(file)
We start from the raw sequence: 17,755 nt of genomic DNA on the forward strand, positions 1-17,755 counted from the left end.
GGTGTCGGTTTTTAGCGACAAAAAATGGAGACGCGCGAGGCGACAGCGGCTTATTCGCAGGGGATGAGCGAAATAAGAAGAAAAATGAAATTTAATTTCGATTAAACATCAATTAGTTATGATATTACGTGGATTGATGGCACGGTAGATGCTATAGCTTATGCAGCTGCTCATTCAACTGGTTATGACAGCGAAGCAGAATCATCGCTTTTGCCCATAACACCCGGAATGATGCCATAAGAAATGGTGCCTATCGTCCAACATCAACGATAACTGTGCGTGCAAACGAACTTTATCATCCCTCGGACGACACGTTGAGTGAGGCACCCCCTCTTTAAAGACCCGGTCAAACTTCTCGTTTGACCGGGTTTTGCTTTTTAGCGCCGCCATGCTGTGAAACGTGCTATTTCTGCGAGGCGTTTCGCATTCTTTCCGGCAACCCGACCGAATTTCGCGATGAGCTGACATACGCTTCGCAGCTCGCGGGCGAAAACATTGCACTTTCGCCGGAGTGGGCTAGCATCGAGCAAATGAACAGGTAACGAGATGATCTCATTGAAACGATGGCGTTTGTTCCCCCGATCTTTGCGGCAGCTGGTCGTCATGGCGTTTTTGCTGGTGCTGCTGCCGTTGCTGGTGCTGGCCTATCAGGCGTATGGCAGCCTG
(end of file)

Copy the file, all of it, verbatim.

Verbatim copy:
We start from the raw sequence: 17,755 nt of genomic DNA on the forward strand, positions 1-17,755 counted from the left end.
GGTGTCGGTTTTTAGCGACAAAAAATGGAGACGCGCGAGGCGACAGCGGCTTATTCGCAGGGGATGAGCGAAATAAGAAGAAAAATGAAATTTAATTTCGATTAAACATCAATTAGTTATGATATTACGTGGATTGATGGCACGGTAGATGCTATAGCTTATGCAGCTGCTCATTCAACTGGTTATGACAGCGAAGCAGAATCATCGCTTTTGCCCATAACACCCGGAATGATGCCATAAGAAATGGTGCCTATCGTCCAACATCAACGATAACTGTGCGTGCAAACGAACTTTATCATCCCTCGGACGACACGTTGAGTGAGGCACCCCCTCTTTAAAGACCCGGTCAAACTTCTCGTTTGACCGGGTTTTGCTTTTTAGCGCCGCCATGCTGTGAAACGTGCTATTTCTGCGAGGCGTTTCGCATTCTTTCCGGCAACCCGACCGAATTTCGCGATGAGCTGACATACGCTTCGCAGCTCGCGGGCGAAAACATTGCACTTTCGCCGGAGTGGGCTAGCATCGAGCAAATGAACAGGTAACGAGATGATCTCATTGAAACGATGGCGTTTGTTCCCCCGATCTTTGCGGCAGCTGGTCGTCATGGCGTTTTTGCTGGTGCTGCTGCCGTTGCTGGTGCTGGCCTATCAGGCGTATGGCAGCCTG